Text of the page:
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extra 100 million today so there's 300 million. astrazeneca. oxford/astrazeneca, if that gets authorized, the government's bought 300 million of those doses. that was their biggest bet, probably. johnson & johnson, another 100 million. so, that's where the vaccine is likely coming from but in terms of when you can actually get the shot, i think for people who didn't fall into one of these high-risk categories i just described, you are talking sort of march-april sort of timeframe. i'm really anxious to see how this distribution goes over the next couple of days. this is a huge logistical challenge. they seem like they are well prepared but we're going to follow it closely. >> should be about the fall, don, in terms of when we hit that critical mass. >> as i said, we got a couple big, breaking news stories to get to. chris, thanks for sticking around. and i figure you could help us with this, helping the american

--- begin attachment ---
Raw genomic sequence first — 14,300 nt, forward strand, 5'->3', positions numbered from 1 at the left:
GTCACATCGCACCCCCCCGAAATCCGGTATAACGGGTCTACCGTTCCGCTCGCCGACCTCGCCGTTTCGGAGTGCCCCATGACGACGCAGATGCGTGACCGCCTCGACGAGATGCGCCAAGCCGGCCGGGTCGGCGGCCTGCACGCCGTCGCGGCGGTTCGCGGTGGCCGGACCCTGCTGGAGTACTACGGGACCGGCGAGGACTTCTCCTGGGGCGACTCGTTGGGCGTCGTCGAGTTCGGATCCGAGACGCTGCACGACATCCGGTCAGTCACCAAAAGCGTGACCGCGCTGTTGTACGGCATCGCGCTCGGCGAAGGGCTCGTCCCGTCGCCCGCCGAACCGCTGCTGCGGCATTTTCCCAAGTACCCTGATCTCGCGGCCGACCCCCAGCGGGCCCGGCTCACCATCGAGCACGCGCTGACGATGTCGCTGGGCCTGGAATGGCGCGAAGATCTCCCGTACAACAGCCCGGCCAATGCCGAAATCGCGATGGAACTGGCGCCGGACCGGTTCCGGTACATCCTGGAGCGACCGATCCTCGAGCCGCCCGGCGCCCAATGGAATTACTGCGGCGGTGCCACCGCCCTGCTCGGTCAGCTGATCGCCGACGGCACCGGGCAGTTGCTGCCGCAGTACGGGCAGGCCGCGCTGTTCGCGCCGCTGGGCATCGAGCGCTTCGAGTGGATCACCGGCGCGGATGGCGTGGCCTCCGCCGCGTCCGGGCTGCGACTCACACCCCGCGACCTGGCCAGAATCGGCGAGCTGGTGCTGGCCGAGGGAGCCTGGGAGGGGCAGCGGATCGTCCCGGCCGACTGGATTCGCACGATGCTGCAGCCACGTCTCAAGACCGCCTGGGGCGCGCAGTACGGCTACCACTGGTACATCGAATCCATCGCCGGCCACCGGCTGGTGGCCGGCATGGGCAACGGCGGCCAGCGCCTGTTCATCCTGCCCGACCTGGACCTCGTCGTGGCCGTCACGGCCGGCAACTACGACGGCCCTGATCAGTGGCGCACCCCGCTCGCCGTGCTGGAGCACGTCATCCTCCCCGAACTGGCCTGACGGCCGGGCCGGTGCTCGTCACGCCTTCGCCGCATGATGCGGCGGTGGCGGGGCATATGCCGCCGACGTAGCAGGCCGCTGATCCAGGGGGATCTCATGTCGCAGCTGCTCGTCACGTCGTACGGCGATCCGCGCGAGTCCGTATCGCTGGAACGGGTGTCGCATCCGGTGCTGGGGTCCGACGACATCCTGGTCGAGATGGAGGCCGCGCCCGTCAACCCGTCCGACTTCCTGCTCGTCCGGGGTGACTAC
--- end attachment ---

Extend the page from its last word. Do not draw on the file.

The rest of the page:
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people understand. >> huge night. >> it's a huge night and they won on two fronts. i am going to talk about the second one, coming up now. sanjay, i may have to get back to you. chris, you are out of here. >> i love you, don lemon. i love you, sanjay. big night. >> this is "cnn tonight." i am don lemon. this is such a big night for news for two major, breaking stories. okay? so, we have been talking about the emergency approval of the first covid vaccine, that is extremely important. phew. light at the end of the tunnel, right? but, the second story. it has to do with our democracy. with the republic. with our election. and the breaking news is this. ya lost, mr. president, again. the supreme court, delivering a slap in the face to this desperate, un-democratic, last-ditch attempt to throw out the votes of millions of americans. now, here's what the court wrote, for the record. okay? it said, the state of texas'